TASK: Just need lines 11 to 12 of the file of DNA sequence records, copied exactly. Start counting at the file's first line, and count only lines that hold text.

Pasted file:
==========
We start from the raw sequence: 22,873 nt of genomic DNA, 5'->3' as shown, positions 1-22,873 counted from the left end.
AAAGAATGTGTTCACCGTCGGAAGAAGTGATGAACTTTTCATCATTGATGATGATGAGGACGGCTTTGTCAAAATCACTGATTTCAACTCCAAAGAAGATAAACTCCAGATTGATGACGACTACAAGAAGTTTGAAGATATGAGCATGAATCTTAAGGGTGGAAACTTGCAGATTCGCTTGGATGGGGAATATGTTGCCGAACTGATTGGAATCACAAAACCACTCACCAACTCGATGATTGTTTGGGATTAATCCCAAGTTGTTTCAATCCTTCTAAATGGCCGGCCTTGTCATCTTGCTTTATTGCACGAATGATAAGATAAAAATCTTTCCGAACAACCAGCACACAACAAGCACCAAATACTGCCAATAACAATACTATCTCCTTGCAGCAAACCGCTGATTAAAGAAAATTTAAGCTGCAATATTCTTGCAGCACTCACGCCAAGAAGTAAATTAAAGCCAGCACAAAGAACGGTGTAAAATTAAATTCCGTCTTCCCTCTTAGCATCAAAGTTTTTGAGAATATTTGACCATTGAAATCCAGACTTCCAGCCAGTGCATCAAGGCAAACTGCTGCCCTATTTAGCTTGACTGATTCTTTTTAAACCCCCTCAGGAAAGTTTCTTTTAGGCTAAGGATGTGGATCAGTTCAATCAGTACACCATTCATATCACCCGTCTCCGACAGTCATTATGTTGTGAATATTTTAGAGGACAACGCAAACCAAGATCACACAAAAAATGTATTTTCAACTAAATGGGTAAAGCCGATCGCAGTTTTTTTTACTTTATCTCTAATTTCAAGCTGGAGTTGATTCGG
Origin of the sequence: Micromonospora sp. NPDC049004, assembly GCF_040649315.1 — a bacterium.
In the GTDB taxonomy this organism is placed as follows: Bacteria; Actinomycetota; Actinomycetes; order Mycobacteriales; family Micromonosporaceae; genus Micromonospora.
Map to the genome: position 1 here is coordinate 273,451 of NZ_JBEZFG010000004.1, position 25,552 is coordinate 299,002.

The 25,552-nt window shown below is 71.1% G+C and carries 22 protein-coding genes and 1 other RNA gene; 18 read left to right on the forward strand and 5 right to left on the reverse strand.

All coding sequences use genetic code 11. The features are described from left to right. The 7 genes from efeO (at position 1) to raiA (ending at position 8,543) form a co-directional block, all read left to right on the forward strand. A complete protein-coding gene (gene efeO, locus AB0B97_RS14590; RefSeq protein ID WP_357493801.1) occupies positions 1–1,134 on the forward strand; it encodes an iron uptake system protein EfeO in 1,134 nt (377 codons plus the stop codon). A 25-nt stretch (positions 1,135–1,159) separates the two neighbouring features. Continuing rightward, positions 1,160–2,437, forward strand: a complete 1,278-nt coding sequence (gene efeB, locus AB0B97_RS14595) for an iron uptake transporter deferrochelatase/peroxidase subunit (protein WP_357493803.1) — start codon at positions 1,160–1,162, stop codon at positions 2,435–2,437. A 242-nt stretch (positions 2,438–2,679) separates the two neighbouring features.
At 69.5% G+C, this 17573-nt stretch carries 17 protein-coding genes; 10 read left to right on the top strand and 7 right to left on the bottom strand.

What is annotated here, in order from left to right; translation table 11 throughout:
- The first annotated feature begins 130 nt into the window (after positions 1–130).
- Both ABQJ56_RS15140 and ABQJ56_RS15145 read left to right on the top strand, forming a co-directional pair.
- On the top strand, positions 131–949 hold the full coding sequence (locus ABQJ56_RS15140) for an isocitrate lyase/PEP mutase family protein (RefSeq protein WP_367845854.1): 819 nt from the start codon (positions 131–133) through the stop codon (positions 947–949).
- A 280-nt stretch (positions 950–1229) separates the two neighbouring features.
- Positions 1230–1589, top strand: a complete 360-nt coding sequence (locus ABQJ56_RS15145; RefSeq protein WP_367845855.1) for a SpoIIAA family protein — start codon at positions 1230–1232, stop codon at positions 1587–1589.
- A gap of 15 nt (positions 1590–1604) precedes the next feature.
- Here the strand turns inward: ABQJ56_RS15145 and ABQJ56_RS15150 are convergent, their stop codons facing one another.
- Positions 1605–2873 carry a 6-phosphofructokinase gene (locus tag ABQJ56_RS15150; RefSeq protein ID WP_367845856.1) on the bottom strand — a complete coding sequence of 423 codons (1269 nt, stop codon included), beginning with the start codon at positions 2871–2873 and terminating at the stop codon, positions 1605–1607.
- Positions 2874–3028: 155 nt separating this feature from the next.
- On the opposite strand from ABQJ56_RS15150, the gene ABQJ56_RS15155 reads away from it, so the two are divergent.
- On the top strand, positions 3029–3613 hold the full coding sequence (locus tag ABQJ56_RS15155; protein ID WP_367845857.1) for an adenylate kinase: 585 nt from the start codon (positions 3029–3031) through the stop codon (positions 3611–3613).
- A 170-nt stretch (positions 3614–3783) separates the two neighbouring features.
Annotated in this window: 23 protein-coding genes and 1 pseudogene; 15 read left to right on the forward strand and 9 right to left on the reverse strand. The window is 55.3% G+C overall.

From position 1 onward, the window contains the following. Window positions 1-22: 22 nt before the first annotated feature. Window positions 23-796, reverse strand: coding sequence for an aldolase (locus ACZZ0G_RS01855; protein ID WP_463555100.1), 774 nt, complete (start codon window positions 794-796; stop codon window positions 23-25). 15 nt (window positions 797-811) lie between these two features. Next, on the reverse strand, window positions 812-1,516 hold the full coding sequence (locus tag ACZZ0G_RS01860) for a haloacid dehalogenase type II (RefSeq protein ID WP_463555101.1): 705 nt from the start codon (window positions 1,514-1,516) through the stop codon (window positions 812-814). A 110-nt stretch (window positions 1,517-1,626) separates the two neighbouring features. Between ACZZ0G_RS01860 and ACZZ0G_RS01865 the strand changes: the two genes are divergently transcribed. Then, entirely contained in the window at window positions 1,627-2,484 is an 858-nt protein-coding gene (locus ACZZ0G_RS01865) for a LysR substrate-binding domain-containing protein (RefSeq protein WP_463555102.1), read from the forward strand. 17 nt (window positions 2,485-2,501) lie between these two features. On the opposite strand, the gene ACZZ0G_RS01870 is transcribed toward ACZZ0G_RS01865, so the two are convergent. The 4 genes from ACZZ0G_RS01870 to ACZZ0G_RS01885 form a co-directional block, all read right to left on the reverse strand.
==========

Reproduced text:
- Both ABQJ56_RS15140 and ABQJ56_RS15145 read left to right on the top strand, forming a co-directional pair.
- On the top strand, positions 131–949 hold the full coding sequence (locus ABQJ56_RS15140) for an isocitrate lyase/PEP mutase family protein (RefSeq protein WP_367845854.1): 819 nt from the start codon (positions 131–133) through the stop codon (positions 947–949).